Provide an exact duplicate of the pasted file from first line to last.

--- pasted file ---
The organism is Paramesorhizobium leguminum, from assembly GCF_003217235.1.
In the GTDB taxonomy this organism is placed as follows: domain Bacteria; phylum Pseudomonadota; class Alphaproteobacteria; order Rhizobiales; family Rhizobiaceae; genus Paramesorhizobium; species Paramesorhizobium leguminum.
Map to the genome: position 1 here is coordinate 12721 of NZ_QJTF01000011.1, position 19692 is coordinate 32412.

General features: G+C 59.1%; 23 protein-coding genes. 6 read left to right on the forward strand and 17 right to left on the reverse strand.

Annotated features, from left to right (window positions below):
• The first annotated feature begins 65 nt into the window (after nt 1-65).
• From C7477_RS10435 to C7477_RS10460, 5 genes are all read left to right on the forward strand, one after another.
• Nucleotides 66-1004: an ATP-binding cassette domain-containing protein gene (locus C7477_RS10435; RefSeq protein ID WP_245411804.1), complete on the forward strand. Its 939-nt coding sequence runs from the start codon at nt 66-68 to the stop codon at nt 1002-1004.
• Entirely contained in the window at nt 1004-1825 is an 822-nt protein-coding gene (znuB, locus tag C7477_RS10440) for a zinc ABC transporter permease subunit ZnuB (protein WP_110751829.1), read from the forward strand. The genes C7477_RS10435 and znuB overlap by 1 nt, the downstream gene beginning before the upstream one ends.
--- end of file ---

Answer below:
The organism is Paramesorhizobium leguminum, from assembly GCF_003217235.1.
In the GTDB taxonomy this organism is placed as follows: domain Bacteria; phylum Pseudomonadota; class Alphaproteobacteria; order Rhizobiales; family Rhizobiaceae; genus Paramesorhizobium; species Paramesorhizobium leguminum.
Map to the genome: position 1 here is coordinate 12721 of NZ_QJTF01000011.1, position 19692 is coordinate 32412.

General features: G+C 59.1%; 23 protein-coding genes. 6 read left to right on the forward strand and 17 right to left on the reverse strand.

Annotated features, from left to right (window positions below):
• The first annotated feature begins 65 nt into the window (after nt 1-65).
• From C7477_RS10435 to C7477_RS10460, 5 genes are all read left to right on the forward strand, one after another.
• Nucleotides 66-1004: an ATP-binding cassette domain-containing protein gene (locus C7477_RS10435; RefSeq protein ID WP_245411804.1), complete on the forward strand. Its 939-nt coding sequence runs from the start codon at nt 66-68 to the stop codon at nt 1002-1004.
• Entirely contained in the window at nt 1004-1825 is an 822-nt protein-coding gene (znuB, locus tag C7477_RS10440) for a zinc ABC transporter permease subunit ZnuB (protein WP_110751829.1), read from the forward strand. The genes C7477_RS10435 and znuB overlap by 1 nt, the downstream gene beginning before the upstream one ends.